After my last trip to Disneyland, I swore that I would never return. Reasons for this declaration might seem obvious at first. I mean, there are the hours standing in line, only to get knocked around for three minutes when you finally get on a ride. There are the strollers and the screaming children and the angry parents. The $11 for a bottle of water and the crowds and the pressure to have a great time. And before I forget, the sweating and the chafing and my post traumatic stress disorder.

These reasons didn’t play into it – okay, maybe a little of the post traumatic stress disorder – but mostly it was the tears. I stood in the middle of Fantasyland near the carousel, tears streaming down my face, and realized that somehow my motherhood life had changed without me even noticing. In the midst of the daily grind of homework and dinners and report cards and music lessons and video games, I had somehow become a mom of two teen boys.

And this realization was unexpected. Uncomfortable. Painful. A wave of grief surprised me as Mr. Toad went on a wild ride nearby and music blared from every corner.

Motherhood: A Long Series of Transitions

I’ll grant you, this realization seems a bit obvious, but it’s harder than it looks (that’s what she said). I mean, sure, my two boys are now taller than I am and eat for 14 hours a day straight and their feet smell like the cross between cat pee and a fish that’s been laying in the sun for three hours.

But it wasn’t until that morning in Disneyland that I realized just how fast my motherhood had transitioned. I remember this especially when my boys were babies and toddlers. They would act a certain way for a few days, and then suddenly they would be different. With their startling rates of growth, I feel like the teen years are similar.

We have reached the stage with both boys – ages 13 and 16 – in which their peers are far more important than their parents. Academically, I have always known this was coming. Emotionally, it’s proving a little harder to process.

I stood near the carousel and realized that I was alone. I didn’t know where my husband or the two boys were exactly, and I hadn’t received a text in hours.

I had never been alone in Disneyland before.

Not the Happiest Mom on Earth

I don’t think I can emphasize how pointed I felt the absence of my children in that moment. I had never been without my children in the middle of Disneyland. Also, we’ve been to Disneyland like 10 times since our youngest was born.

Not by choice, exactly. My husband is the band director of a high school band, and for the last 22 years, has taken high school band to Disneyland every other March for around four or five days. Many of these trips included our children, starting when they were four and one years of age.

Every other year, the kids would be a little older, a bit more willing to ride the “scary rides” and stay up past midnight and not need naps and eat giant lollipops as big as their heads. We would take photos in front of the sculpture of Walt Disney holding Mickey’s hand in front of the castle in the middle of the park. The four of us were together, a hub in the middle of groups of band teens who would join us and then go off on their own.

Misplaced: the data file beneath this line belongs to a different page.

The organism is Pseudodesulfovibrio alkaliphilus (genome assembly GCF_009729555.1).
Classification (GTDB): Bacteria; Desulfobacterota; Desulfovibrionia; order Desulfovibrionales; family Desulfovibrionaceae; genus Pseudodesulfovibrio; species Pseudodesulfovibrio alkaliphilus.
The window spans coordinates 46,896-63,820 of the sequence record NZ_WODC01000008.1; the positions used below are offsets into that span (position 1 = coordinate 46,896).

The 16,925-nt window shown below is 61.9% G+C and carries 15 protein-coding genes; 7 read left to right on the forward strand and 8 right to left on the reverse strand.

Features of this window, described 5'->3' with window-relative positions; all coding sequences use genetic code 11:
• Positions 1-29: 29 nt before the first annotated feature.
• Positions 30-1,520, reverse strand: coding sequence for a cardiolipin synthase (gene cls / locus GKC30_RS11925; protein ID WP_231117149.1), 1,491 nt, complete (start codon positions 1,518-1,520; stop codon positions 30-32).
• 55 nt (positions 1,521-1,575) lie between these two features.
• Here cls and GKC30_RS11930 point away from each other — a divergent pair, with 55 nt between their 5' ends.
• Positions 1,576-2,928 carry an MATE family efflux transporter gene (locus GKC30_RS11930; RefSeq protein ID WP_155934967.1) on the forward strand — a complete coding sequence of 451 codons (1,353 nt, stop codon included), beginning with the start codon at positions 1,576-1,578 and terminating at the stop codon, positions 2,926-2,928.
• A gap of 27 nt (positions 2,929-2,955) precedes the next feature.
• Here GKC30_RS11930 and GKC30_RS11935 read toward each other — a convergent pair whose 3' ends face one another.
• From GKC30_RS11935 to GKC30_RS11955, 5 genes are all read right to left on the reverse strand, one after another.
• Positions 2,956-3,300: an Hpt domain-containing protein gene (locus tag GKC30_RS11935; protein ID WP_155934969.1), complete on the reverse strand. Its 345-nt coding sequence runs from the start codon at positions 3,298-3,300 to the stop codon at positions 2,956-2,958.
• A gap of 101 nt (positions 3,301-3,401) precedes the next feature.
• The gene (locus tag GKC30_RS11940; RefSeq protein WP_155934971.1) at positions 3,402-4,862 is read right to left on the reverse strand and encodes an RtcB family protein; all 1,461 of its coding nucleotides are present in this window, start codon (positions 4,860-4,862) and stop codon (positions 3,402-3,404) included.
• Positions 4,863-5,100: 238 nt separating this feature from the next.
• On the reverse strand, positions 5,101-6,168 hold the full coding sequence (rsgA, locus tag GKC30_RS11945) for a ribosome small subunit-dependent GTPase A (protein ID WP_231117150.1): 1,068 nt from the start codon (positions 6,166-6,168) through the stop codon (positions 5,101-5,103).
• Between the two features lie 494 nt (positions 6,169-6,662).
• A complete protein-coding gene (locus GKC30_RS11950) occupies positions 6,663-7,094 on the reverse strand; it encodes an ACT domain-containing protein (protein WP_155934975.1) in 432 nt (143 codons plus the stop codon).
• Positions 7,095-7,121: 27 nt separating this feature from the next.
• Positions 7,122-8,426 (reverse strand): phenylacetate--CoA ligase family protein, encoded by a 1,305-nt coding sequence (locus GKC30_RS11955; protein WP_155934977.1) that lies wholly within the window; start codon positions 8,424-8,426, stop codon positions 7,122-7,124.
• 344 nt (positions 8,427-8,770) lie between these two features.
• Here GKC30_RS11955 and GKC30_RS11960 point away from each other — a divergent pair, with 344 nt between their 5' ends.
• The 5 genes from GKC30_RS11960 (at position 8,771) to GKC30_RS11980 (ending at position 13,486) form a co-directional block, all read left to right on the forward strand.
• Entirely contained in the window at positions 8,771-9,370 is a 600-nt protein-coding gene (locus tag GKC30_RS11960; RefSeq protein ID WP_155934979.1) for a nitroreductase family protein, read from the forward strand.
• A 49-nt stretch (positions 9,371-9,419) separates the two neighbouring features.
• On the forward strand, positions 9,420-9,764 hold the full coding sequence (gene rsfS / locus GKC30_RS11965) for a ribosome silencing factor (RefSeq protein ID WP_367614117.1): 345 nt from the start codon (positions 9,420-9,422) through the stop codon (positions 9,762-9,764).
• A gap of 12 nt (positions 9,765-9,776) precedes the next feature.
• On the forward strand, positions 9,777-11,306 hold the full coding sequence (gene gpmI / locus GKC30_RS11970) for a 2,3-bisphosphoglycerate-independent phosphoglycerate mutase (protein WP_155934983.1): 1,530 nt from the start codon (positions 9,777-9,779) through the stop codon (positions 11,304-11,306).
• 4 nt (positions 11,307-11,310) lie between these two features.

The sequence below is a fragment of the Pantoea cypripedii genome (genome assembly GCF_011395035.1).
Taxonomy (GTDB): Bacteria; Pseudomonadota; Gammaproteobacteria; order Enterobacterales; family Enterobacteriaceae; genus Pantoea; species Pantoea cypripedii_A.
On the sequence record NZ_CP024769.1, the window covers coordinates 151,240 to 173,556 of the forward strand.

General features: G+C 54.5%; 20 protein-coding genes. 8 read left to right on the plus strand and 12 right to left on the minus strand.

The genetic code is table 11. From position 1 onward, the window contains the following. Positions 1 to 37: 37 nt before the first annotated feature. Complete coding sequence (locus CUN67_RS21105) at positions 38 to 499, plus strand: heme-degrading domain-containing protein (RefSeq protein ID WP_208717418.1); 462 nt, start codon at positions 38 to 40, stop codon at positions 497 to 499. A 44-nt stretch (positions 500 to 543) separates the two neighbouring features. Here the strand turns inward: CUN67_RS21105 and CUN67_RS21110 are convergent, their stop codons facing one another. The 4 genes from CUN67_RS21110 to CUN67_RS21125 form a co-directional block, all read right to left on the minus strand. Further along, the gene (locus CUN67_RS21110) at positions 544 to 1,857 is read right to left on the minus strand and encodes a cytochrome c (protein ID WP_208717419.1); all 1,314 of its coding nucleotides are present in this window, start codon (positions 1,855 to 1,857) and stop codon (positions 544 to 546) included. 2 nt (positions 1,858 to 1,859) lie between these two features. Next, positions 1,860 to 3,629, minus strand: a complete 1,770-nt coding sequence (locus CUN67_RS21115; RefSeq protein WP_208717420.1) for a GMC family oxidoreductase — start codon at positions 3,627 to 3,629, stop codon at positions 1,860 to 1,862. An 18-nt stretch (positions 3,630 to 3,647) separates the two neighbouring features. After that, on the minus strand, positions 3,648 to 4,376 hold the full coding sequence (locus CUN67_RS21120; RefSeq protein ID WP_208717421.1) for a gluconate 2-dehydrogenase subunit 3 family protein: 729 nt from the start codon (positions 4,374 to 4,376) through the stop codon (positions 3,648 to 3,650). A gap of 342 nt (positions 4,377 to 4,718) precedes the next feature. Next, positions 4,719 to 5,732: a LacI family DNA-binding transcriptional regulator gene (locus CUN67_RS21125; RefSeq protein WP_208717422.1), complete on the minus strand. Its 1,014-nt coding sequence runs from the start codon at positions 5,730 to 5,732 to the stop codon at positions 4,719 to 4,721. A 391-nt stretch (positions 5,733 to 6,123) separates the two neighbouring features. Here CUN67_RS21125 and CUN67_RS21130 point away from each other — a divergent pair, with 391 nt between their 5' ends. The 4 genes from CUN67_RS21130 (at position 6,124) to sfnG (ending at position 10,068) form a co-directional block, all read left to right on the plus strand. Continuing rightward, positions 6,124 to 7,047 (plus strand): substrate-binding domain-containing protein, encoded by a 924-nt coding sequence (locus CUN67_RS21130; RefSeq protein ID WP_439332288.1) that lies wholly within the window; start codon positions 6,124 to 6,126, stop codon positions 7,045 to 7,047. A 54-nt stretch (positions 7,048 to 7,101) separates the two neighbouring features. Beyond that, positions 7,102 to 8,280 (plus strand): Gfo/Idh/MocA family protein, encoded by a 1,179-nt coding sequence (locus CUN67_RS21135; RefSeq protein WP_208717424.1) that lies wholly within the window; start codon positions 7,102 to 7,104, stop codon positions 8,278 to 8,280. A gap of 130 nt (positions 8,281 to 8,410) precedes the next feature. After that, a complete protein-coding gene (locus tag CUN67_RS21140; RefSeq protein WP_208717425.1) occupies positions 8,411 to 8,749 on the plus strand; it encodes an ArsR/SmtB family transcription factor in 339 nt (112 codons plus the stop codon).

Until this last trip, when Oldest didn’t even stay in the same room with us. He stayed with his friends. Which was to be expected. He was a band kid, after all. And he hung out with his groups of friends and I didn’t see him for three days. Youngest also found groups of kids to hang out with, traipsing around the park until it closed.

There was no picture of our family in front of the Walt Disney and Mickey sculpture. Just me, in Fantasyland – which is the worst of all the lands, mind you – crying by the carousel, wondering how everything had changed.

The Good Ol’ Days are Now

My parenting philosophy has always been to work myself out of a job. I just didn’t know it would happen so fast.

It wasn’t like I didn’t know that my kids would be hanging out with their friends, I’m not completely unrealistic. I mean, they were in hotel rooms across the street from a theme park that stays open until eleven at night and had complete freedom of what to eat and when and who to see and what to say. I could not compete with that. In retrospect, it seems silly that I tried. But I did, a little. I tried to make plans for us all to meet up, at least to get a picture. Trust me when I say that the fight wasn’t worth it.

I didn’t expect to feel so abandoned in an unexpected and anticlimactic way. There’s no rite of passage or announcement:“Hear ye, hear ye! Your motherhood journey has changed in a very significant and painful way!” Which would have been nice.

What I found most painful was that I didn’t know didn’t know the last trip we took to Disneyland was the last trip of them being kids and me being that mom. The mom who goes on the little kid rides and buys the giant lollipops and makes sure we get the picture in front of the castle.

Andy Bernard says it best in this clip from The Office:

Parenting is basically a long, complicated series of transitions as children grow up. I get that, I do. It’s hard to come to terms with the grief of it, which hits out of nowhere. Like when you’re in the middle of an amusement park that claims to be The Happiest Place on Earth.

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